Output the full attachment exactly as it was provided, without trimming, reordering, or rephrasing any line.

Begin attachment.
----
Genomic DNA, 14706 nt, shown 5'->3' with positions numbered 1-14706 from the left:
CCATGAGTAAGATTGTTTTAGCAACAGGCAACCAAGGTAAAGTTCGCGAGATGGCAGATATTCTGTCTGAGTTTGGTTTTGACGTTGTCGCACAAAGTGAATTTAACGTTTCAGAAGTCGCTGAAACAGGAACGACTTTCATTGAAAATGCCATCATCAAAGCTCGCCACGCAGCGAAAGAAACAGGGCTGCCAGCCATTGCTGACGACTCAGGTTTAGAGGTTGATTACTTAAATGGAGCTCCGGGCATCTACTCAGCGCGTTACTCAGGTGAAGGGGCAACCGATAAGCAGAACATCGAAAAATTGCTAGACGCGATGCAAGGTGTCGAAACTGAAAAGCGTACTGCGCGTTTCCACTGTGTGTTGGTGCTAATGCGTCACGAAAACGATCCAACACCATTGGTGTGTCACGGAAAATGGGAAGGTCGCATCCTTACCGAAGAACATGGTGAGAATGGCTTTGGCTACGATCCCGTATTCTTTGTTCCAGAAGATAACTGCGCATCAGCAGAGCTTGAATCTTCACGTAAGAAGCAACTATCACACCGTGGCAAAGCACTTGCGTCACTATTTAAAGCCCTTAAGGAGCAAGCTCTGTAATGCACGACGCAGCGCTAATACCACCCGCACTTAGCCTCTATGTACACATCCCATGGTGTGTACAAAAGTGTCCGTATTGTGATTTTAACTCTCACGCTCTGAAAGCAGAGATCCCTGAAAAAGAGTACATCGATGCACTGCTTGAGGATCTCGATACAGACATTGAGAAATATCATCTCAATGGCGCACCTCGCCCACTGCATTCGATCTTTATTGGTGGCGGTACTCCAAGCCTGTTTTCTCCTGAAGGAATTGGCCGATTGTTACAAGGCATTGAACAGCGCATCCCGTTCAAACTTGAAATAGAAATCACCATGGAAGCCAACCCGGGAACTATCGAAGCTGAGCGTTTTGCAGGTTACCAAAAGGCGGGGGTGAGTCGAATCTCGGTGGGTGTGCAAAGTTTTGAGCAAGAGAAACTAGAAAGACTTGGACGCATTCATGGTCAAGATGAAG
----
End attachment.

Genomic DNA, 14706 nt, shown 5'->3' with positions numbered 1-14706 from the left:
CCATGAGTAAGATTGTTTTAGCAACAGGCAACCAAGGTAAAGTTCGCGAGATGGCAGATATTCTGTCTGAGTTTGGTTTTGACGTTGTCGCACAAAGTGAATTTAACGTTTCAGAAGTCGCTGAAACAGGAACGACTTTCATTGAAAATGCCATCATCAAAGCTCGCCACGCAGCGAAAGAAACAGGGCTGCCAGCCATTGCTGACGACTCAGGTTTAGAGGTTGATTACTTAAATGGAGCTCCGGGCATCTACTCAGCGCGTTACTCAGGTGAAGGGGCAACCGATAAGCAGAACATCGAAAAATTGCTAGACGCGATGCAAGGTGTCGAAACTGAAAAGCGTACTGCGCGTTTCCACTGTGTGTTGGTGCTAATGCGTCACGAAAACGATCCAACACCATTGGTGTGTCACGGAAAATGGGAAGGTCGCATCCTTACCGAAGAACATGGTGAGAATGGCTTTGGCTACGATCCCGTATTCTTTGTTCCAGAAGATAACTGCGCATCAGCAGAGCTTGAATCTTCACGTAAGAAGCAACTATCACACCGTGGCAAAGCACTTGCGTCACTATTTAAAGCCCTTAAGGAGCAAGCTCTGTAATGCACGACGCAGCGCTAATACCACCCGCACTTAGCCTCTATGTACACATCCCATGGTGTGTACAAAAGTGTCCGTATTGTGATTTTAACTCTCACGCTCTGAAAGCAGAGATCCCTGAAAAAGAGTACATCGATGCACTGCTTGAGGATCTCGATACAGACATTGAGAAATATCATCTCAATGGCGCACCTCGCCCACTGCATTCGATCTTTATTGGTGGCGGTACTCCAAGCCTGTTTTCTCCTGAAGGAATTGGCCGATTGTTACAAGGCATTGAACAGCGCATCCCGTTCAAACTTGAAATAGAAATCACCATGGAAGCCAACCCGGGAACTATCGAAGCTGAGCGTTTTGCAGGTTACCAAAAGGCGGGGGTGAGTCGAATCTCGGTGGGTGTGCAAAGTTTTGAGCAAGAGAAACTAGAAAGACTTGGACGCATTCATGGTCAAGATGAAG